Next, change the timezone ( TZ ) environment variable to your timezone.  

Now save the file with CTRL + O, then press Enter to confirm, and use CTRL + X to exit.

We can't run the compose file just yet, as we have a couple of other files to create first.

The Configuration File

Now we need to create our Authelia main configuration file.  Change into the "config" directory:

cd config

and create a new file called "configuration.yml":

nano configuration.yml

In that file, paste the following:

##############################################################
#                   Authelia configuration                    #
###############################################################

host: 0.0.0.0
port: 9091 # change this if you changed it in the docker-cocmpose file
log_level: info
jwt_secret: <some-other-long-string-of-letters-and-numbers-in-mixed-case>
default_redirection_url: https://auth.<example.com>
totp:
  issuer: <example.com>
  period: 30
  skew: 1

#duo_api:     ## You can use this api if you want push notifications of auth attempts
#  hostname: api-123456789.example.com
#  integration_key: ABCDEF
#  secret_key: yet-another-long-string-of-characters-and-numbers-and-symbols

authentication_backend:
  disable_reset_password: false
  file:
    path: /config/users_database.yml # create this file !IMPORTANT!
    password:
      algorithm: argon2id
      iterations: 1
      salt_length: 16
      parallelism: 8
      memory: 64

access_control:
  default_policy: deny # NOTE: all domains added in NPM rules will be denied unless added below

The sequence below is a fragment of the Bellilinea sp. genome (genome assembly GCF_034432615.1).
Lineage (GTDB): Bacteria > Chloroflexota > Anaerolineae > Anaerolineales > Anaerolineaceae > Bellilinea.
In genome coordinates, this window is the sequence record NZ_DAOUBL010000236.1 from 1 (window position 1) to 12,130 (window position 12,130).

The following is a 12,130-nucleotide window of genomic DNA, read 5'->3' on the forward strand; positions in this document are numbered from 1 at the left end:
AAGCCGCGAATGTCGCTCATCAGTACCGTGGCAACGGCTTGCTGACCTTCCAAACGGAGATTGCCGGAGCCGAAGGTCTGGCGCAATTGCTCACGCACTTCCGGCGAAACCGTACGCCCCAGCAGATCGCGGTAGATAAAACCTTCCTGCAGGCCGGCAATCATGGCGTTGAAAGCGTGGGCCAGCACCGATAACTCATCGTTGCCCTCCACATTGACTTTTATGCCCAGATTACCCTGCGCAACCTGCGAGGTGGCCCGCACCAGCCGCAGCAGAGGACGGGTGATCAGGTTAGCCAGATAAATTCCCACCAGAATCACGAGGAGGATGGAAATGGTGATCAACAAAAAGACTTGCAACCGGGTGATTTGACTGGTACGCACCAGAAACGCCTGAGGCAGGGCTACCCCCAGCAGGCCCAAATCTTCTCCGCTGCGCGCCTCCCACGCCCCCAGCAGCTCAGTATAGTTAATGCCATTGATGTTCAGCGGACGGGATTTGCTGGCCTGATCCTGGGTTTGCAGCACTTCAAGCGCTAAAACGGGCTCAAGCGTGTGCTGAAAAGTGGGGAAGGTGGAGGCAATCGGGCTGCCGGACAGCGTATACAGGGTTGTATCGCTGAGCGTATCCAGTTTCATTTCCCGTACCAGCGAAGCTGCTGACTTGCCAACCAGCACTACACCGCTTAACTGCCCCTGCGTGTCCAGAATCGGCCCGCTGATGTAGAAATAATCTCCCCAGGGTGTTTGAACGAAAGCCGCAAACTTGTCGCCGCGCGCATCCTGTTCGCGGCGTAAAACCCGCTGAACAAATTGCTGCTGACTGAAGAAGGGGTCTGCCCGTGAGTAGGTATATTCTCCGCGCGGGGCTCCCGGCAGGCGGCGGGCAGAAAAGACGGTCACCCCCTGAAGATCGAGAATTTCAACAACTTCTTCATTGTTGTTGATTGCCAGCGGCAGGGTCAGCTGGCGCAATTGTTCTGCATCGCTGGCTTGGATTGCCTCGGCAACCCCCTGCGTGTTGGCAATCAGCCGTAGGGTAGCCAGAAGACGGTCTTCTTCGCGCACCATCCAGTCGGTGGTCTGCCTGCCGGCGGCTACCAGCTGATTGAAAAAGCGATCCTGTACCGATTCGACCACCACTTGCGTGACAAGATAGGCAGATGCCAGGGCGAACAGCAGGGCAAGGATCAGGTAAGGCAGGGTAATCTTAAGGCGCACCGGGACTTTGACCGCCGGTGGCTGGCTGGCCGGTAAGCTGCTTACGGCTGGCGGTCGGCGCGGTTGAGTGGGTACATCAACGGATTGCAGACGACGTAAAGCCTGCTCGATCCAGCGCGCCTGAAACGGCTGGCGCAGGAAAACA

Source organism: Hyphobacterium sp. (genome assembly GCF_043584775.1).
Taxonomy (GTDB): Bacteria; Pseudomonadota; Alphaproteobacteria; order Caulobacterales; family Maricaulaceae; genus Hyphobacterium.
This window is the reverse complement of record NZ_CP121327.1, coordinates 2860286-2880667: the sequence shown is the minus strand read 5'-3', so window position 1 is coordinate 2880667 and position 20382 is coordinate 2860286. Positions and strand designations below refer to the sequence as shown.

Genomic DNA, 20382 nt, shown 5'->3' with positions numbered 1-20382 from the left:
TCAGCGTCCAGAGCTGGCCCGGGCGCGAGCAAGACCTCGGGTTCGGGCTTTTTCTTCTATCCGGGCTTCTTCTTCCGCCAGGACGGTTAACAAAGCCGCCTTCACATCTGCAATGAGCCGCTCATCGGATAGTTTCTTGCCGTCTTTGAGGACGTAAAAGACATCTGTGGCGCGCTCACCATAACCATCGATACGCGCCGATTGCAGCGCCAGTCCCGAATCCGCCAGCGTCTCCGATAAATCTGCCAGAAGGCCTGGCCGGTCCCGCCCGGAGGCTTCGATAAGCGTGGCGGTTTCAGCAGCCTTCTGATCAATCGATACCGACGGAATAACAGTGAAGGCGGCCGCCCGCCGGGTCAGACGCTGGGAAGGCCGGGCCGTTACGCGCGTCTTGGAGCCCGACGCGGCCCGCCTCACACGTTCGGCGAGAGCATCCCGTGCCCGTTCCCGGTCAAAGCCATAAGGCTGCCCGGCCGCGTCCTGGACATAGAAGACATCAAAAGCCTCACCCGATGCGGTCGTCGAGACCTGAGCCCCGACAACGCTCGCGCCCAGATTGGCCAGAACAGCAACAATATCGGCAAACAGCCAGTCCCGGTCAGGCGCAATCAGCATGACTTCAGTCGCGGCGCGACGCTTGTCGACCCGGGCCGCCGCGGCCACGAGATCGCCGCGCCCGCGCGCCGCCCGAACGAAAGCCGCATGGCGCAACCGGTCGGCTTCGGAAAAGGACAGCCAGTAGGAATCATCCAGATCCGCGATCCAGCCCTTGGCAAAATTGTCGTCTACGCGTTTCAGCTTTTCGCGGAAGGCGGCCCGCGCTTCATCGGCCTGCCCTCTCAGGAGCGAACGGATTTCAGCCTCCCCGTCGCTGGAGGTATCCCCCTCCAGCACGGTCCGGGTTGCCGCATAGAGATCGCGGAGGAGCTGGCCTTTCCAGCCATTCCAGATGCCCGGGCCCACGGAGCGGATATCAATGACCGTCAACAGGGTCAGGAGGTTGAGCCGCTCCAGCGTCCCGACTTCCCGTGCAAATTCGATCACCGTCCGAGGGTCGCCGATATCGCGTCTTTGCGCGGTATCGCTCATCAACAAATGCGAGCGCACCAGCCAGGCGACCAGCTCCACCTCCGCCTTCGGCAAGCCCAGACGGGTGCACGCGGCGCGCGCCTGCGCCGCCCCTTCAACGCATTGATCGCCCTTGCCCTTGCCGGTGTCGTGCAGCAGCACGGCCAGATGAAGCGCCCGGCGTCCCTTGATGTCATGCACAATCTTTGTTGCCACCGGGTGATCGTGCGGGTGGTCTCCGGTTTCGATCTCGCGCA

rules:
    # Rules applied to everyone
    - domain:
        - "movies.example.com"
        - "auth.example.com"
      policy: bypass
    - domain:
        - "dashboard.example.com"
        - "search.example.com"
        - "example.com"
      policy: one_factor
#      networks:
#        - 192.168.1.0/24
    - domain:
        - "ntop.example.com"
      policy: two_factor
#      networks:
         - 192.168.1.0/24
         
session:
  name: authelia_session
  # This secret can also be set using the env variables AUTHELIA_SESSION_SECRET_FILE
  secret: <some-long-mix-set-of-numbers-and-letters-upper-and-lower-case>
  expiration: 3600 # 1 hour
  inactivity: 7200 # 2 hours
  domain: <your-domain.org> # Should match whatever your root protected domain is

  redis:
    host: authelia_redis_1
    port: 6379
    # This secret can also be set using the env variables AUTHELIA_SESSION_REDIS_PASSWORD_FILE
#    password: authelia

regulation:
  max_retries: 3
  find_time: 2m
  ban_time: 10m

theme: dark   # options: dark, light

storage:
  local:
    path: /config/db.sqlite3
    
notifier:
#  filesystem:
#    filename: /config/notification.txt
  smtp:
    username: <your-user@your-email-domain.org>
    password: <your-user-email-password-for-smtp>
    host: <your-email-host-url-or-ip>
    port: <your-email-port-for-smtp>  # 25 non-ssl, 443 ssl, 587 tls
    sender: <sender@your-email-domain.org>
    subject: "[Authelia] {title}"
    disable_require_tls: false # set to true if your domain uses no tls or ssl only
    disable_html_emails: false # set to true if you don't want html in your emails
    tls:
      server_name: <your-email-host-url-or-ip>
      skip_verify: false
      minimum_version: TLS1.2

In the above file, make sure to change any field with "<" and ">" symbols around the text.  Make sure you have updated all values to meet your needs.  For more information on what each of these options are, watch my video, or check the Authelia documentation.

Once you have pasted, and updated the file above, save it with CTRL + O, then Enter to confirm, and exit with CTRL + X.

The Users Database file

Finally, we need to create a file for our users.  This wile will be called "users_database.yml".